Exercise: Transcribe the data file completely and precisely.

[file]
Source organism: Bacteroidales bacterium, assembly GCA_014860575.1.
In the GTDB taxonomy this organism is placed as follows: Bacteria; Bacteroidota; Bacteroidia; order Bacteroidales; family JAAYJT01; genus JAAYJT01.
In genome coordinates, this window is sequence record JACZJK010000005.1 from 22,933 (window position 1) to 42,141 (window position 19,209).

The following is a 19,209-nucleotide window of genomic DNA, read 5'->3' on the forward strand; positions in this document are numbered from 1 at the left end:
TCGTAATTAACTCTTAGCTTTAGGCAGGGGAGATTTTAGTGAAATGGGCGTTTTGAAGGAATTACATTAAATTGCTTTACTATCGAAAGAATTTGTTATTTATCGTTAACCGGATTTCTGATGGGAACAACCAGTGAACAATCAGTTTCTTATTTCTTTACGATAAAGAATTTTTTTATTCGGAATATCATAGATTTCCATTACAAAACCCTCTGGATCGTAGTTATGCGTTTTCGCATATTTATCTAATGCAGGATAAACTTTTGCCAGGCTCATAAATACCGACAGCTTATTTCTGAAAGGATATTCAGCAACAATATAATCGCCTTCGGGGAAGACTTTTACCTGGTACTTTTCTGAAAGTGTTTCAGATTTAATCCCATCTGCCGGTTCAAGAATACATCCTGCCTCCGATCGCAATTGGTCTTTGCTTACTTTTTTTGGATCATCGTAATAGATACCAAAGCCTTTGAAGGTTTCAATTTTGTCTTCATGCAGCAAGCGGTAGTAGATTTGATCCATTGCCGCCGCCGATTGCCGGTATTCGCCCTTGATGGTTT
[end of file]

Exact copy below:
Source organism: Bacteroidales bacterium, assembly GCA_014860575.1.
In the GTDB taxonomy this organism is placed as follows: Bacteria; Bacteroidota; Bacteroidia; order Bacteroidales; family JAAYJT01; genus JAAYJT01.
In genome coordinates, this window is sequence record JACZJK010000005.1 from 22,933 (window position 1) to 42,141 (window position 19,209).

The following is a 19,209-nucleotide window of genomic DNA, read 5'->3' on the forward strand; positions in this document are numbered from 1 at the left end:
TCGTAATTAACTCTTAGCTTTAGGCAGGGGAGATTTTAGTGAAATGGGCGTTTTGAAGGAATTACATTAAATTGCTTTACTATCGAAAGAATTTGTTATTTATCGTTAACCGGATTTCTGATGGGAACAACCAGTGAACAATCAGTTTCTTATTTCTTTACGATAAAGAATTTTTTTATTCGGAATATCATAGATTTCCATTACAAAACCCTCTGGATCGTAGTTATGCGTTTTCGCATATTTATCTAATGCAGGATAAACTTTTGCCAGGCTCATAAATACCGACAGCTTATTTCTGAAAGGATATTCAGCAACAATATAATCGCCTTCGGGGAAGACTTTTACCTGGTACTTTTCTGAAAGTGTTTCAGATTTAATCCCATCTGCCGGTTCAAGAATACATCCTGCCTCCGATCGCAATTGGTCTTTGCTTACTTTTTTTGGATCATCGTAATAGATACCAAAGCCTTTGAAGGTTTCAATTTTGTCTTCATGCAGCAAGCGGTAGTAGATTTGATCCATTGCCGCCGCCGATTGCCGGTATTCGCCCTTGATGGTTT